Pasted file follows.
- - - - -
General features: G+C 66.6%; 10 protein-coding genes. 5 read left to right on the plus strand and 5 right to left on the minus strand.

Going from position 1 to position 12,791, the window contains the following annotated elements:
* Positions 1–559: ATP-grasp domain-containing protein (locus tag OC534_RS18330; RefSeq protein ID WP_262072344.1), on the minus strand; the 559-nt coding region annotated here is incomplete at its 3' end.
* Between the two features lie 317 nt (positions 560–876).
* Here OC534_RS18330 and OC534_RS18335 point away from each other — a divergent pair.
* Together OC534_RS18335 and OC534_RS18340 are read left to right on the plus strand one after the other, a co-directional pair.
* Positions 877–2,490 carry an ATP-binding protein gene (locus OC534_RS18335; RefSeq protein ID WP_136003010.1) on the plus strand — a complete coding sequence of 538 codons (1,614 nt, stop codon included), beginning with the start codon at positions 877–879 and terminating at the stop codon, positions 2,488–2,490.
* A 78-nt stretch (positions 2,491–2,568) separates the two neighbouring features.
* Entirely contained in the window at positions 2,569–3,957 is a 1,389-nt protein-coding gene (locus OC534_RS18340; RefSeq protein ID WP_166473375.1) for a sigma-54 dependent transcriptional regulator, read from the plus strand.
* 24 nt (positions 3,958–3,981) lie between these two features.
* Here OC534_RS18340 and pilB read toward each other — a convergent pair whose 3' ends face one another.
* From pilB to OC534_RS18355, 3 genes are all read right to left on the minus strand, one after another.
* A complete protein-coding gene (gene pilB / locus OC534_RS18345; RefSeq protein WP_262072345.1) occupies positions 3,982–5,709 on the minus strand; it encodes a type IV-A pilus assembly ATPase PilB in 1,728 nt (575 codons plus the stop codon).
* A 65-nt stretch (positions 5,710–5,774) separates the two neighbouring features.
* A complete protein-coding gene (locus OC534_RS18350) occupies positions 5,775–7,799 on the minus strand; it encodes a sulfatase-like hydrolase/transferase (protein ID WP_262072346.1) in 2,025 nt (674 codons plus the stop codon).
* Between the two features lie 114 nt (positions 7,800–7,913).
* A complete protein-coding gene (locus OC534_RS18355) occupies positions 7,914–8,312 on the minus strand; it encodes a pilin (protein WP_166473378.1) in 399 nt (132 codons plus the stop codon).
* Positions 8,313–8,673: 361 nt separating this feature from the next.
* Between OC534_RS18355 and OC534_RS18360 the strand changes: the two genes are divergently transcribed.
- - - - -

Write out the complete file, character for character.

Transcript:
General features: G+C 66.6%; 10 protein-coding genes. 5 read left to right on the plus strand and 5 right to left on the minus strand.

Going from position 1 to position 12,791, the window contains the following annotated elements:
* Positions 1–559: ATP-grasp domain-containing protein (locus tag OC534_RS18330; RefSeq protein ID WP_262072344.1), on the minus strand; the 559-nt coding region annotated here is incomplete at its 3' end.
* Between the two features lie 317 nt (positions 560–876).
* Here OC534_RS18330 and OC534_RS18335 point away from each other — a divergent pair.
* Together OC534_RS18335 and OC534_RS18340 are read left to right on the plus strand one after the other, a co-directional pair.
* Positions 877–2,490 carry an ATP-binding protein gene (locus OC534_RS18335; RefSeq protein ID WP_136003010.1) on the plus strand — a complete coding sequence of 538 codons (1,614 nt, stop codon included), beginning with the start codon at positions 877–879 and terminating at the stop codon, positions 2,488–2,490.
* A 78-nt stretch (positions 2,491–2,568) separates the two neighbouring features.
* Entirely contained in the window at positions 2,569–3,957 is a 1,389-nt protein-coding gene (locus OC534_RS18340; RefSeq protein ID WP_166473375.1) for a sigma-54 dependent transcriptional regulator, read from the plus strand.
* 24 nt (positions 3,958–3,981) lie between these two features.
* Here OC534_RS18340 and pilB read toward each other — a convergent pair whose 3' ends face one another.
* From pilB to OC534_RS18355, 3 genes are all read right to left on the minus strand, one after another.
* A complete protein-coding gene (gene pilB / locus OC534_RS18345; RefSeq protein WP_262072345.1) occupies positions 3,982–5,709 on the minus strand; it encodes a type IV-A pilus assembly ATPase PilB in 1,728 nt (575 codons plus the stop codon).
* A 65-nt stretch (positions 5,710–5,774) separates the two neighbouring features.
* A complete protein-coding gene (locus OC534_RS18350) occupies positions 5,775–7,799 on the minus strand; it encodes a sulfatase-like hydrolase/transferase (protein ID WP_262072346.1) in 2,025 nt (674 codons plus the stop codon).
* Between the two features lie 114 nt (positions 7,800–7,913).
* A complete protein-coding gene (locus OC534_RS18355) occupies positions 7,914–8,312 on the minus strand; it encodes a pilin (protein WP_166473378.1) in 399 nt (132 codons plus the stop codon).
* Positions 8,313–8,673: 361 nt separating this feature from the next.
* Between OC534_RS18355 and OC534_RS18360 the strand changes: the two genes are divergently transcribed.